That's what I I think I wanted to make sure that people understand this is very complex -- it's not like you can just take a child and say -- He's got Asperger's therefore he is more likely to do a mass murder oh and by the way that means -- psychotic.
It it really does involve.
A very complex kind of diagnosis.
-- complex diagnosis as well as putting it into context and really looking at how it manifests in the real world.
How people interact with other people.
How old appropriate to treatment might be whether people are open to treatment.
Getting help denial I think it's the biggest problem that we face in my practice.
Parents it's difficult for them to -- my child is having.
Mental health issues.
And if they can get past that hurdle then they're more open to allowing.
Experts in the field to intervene and and try and head off any problems down the road.
-- -- and the stigma.
-- it's very difficult and I I'd feel for parents who.
As you say are very afraid to say -- I think my child may have a mental illness because then you have a child saying there's something really wrong with me that's different.
But we need to help people understand that a mental illness is no different.
-- is a physical infirmity we don't say -- a person has a broken leg I can't talk about that that would be embarrassing that somebody might think if my child.
Has a broken leg or appendicitis.
How we get to the place where we can treat mental illness as it were.
Comparable to any physical ailment we have.
Funny that's something I say in my practice to my clients every day and I think it goes to the conversation.
The conversation people need to have with one another it's the conversation and need to have with their physicians.
And with other mental health professionals with whom they work with the mental health attorneys.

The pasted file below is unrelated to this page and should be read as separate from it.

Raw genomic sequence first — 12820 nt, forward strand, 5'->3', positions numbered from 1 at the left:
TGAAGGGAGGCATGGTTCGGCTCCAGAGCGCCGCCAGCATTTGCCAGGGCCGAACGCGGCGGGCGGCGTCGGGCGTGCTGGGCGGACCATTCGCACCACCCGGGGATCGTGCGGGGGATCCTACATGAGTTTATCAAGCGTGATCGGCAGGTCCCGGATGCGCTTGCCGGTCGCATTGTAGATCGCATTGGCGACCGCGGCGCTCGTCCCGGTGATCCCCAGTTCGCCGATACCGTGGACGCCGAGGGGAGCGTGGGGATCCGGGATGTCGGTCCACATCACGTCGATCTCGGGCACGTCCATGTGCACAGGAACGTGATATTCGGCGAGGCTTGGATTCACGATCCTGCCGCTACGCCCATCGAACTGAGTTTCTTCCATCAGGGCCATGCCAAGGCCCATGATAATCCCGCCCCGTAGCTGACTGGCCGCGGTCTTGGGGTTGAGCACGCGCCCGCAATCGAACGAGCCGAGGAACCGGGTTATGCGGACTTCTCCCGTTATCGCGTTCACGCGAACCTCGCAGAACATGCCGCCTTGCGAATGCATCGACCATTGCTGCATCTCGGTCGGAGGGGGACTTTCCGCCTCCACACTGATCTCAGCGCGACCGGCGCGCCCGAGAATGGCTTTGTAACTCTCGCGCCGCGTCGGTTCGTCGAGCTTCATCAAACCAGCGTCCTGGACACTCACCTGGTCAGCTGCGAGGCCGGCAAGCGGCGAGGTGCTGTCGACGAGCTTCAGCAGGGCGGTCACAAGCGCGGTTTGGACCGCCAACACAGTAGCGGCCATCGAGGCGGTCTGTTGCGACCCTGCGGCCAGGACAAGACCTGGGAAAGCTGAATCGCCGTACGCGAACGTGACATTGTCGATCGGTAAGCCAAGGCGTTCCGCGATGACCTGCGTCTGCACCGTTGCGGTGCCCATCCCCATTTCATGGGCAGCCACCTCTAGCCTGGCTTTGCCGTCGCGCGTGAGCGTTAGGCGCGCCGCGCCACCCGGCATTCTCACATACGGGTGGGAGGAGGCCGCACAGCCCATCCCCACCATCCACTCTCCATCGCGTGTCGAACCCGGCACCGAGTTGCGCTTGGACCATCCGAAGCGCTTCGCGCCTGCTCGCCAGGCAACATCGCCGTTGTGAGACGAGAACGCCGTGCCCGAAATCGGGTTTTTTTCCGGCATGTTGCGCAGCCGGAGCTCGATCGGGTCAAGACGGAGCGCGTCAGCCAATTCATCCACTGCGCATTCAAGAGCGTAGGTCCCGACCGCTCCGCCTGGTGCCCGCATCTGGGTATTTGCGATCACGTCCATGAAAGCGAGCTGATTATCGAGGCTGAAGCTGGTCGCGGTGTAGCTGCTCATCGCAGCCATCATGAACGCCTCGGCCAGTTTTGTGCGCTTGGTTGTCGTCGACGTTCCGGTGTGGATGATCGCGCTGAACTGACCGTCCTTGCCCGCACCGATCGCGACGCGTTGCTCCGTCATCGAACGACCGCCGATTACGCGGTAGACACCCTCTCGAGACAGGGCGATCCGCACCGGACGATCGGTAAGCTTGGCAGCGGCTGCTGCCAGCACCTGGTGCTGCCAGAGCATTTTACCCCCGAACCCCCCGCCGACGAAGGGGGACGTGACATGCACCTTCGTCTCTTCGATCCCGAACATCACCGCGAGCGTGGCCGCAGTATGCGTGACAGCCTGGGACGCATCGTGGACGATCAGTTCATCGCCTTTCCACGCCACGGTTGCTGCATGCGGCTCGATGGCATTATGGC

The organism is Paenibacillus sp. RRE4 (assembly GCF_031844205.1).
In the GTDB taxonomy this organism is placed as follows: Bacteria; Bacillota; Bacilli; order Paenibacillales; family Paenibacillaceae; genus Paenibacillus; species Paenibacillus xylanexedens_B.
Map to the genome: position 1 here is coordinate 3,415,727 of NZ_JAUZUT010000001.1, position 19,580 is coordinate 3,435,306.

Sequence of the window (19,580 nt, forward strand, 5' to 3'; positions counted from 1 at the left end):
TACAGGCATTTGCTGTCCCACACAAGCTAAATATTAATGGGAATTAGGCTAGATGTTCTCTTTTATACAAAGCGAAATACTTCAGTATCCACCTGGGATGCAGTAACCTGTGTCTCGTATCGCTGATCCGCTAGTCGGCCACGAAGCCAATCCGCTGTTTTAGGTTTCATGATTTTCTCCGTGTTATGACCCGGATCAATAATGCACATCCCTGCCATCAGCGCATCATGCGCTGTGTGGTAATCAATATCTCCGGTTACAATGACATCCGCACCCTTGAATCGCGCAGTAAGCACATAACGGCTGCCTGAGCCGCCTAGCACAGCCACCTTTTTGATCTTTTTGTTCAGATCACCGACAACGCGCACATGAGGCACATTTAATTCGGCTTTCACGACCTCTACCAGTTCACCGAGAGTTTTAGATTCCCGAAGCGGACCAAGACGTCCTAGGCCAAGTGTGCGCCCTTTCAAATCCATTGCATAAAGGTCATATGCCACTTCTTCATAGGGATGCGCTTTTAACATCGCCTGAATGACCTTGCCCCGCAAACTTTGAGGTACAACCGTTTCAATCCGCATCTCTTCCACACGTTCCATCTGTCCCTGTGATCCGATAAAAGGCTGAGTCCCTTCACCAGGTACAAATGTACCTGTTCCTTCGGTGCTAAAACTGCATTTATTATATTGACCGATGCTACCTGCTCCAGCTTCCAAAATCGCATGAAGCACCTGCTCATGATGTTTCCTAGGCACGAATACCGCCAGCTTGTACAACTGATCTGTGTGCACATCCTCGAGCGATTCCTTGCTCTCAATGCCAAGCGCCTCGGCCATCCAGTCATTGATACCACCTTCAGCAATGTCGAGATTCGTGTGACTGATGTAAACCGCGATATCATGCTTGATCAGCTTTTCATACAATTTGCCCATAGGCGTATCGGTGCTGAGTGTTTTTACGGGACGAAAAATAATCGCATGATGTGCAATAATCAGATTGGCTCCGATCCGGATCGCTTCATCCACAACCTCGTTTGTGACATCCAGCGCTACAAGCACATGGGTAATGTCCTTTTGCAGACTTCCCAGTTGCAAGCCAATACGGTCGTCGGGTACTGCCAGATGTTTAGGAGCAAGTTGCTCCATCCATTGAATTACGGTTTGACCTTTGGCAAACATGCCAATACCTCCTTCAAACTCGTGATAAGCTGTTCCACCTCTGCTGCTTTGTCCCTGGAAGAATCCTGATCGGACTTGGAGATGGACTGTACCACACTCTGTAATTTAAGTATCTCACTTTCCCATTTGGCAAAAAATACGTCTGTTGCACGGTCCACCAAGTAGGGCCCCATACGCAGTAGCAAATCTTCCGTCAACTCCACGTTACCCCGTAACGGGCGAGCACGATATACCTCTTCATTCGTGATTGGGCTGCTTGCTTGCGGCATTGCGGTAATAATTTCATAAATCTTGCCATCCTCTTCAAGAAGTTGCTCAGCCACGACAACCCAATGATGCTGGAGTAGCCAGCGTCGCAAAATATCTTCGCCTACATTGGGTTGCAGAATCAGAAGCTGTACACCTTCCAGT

-- they need to have that conversation and say exactly that.
You have it's a brain chemistry issue it's an illness if you had a heart problem you've got a cardiologist.
And -- what you're saying if you break your leg you put a cast on it.
But it's been so many decades of people having that stigma and thinking it's bad.
On and also the publicity that goes with -- every time there is a tragedy such as the one we've seen this week.
On the first questions I asked -- to -- have a mental illness.
-- rather than what went on with this individual or what might have led up to it -- what issues was he facing.
I'm so I think we need to have that -- conversation to.
I couldn't agree more I think it's such a very important thing that it has to happen and hopefully at some point in our culture.
There has been a common denominator seemingly on a lot of these mass shootings involving young people or even children.
And the common denominator.
Is the prolific manner in which many of these kids played.
Very violent video games.
I want to be careful not to just immediately draw the line from the video games to the behavior.
But it there does seem to be some connection do you see a connection and if so how we deal with this.
Again I think you have to put all of this into context.
If you're seeing other behaviors.
And they're playing video games there's probably a bigger issue than the video game.
There is a lot of talk a lot of research being done on whether video games actually lead to violence think it's very hard to connect up to two.
On when we take a history there's a lot more going on in the course of the discussion than just my son or daughter.
Spends all day playing video games.
I think you need to have a predisposition.
For the video games to actually.
Cause you to then take some sort of negative action.
-- become violent.
I -- continue that thought and discussion when we return we will be right back with Caroline -- wolf.
When we return on this special edition of Huckabee.